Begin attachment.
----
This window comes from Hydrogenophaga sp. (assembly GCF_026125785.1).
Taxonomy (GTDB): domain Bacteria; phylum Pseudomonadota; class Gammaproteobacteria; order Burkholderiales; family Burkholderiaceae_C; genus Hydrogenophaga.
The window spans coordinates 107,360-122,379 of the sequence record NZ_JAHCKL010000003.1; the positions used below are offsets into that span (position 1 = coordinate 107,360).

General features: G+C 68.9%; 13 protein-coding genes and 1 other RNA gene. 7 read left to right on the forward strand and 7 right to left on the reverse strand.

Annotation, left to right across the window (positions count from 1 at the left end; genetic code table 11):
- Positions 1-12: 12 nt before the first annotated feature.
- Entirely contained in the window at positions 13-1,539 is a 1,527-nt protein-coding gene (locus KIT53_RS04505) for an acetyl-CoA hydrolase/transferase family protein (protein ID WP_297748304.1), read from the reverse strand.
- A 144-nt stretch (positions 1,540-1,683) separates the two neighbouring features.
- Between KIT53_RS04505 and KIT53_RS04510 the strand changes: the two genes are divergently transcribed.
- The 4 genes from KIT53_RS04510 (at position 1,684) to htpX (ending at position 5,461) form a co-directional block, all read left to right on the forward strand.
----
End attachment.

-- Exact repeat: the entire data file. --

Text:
This window comes from Hydrogenophaga sp. (assembly GCF_026125785.1).
Taxonomy (GTDB): domain Bacteria; phylum Pseudomonadota; class Gammaproteobacteria; order Burkholderiales; family Burkholderiaceae_C; genus Hydrogenophaga.
The window spans coordinates 107,360-122,379 of the sequence record NZ_JAHCKL010000003.1; the positions used below are offsets into that span (position 1 = coordinate 107,360).

General features: G+C 68.9%; 13 protein-coding genes and 1 other RNA gene. 7 read left to right on the forward strand and 7 right to left on the reverse strand.

Annotation, left to right across the window (positions count from 1 at the left end; genetic code table 11):
- Positions 1-12: 12 nt before the first annotated feature.
- Entirely contained in the window at positions 13-1,539 is a 1,527-nt protein-coding gene (locus KIT53_RS04505) for an acetyl-CoA hydrolase/transferase family protein (protein ID WP_297748304.1), read from the reverse strand.
- A 144-nt stretch (positions 1,540-1,683) separates the two neighbouring features.
- Between KIT53_RS04505 and KIT53_RS04510 the strand changes: the two genes are divergently transcribed.
- The 4 genes from KIT53_RS04510 (at position 1,684) to htpX (ending at position 5,461) form a co-directional block, all read left to right on the forward strand.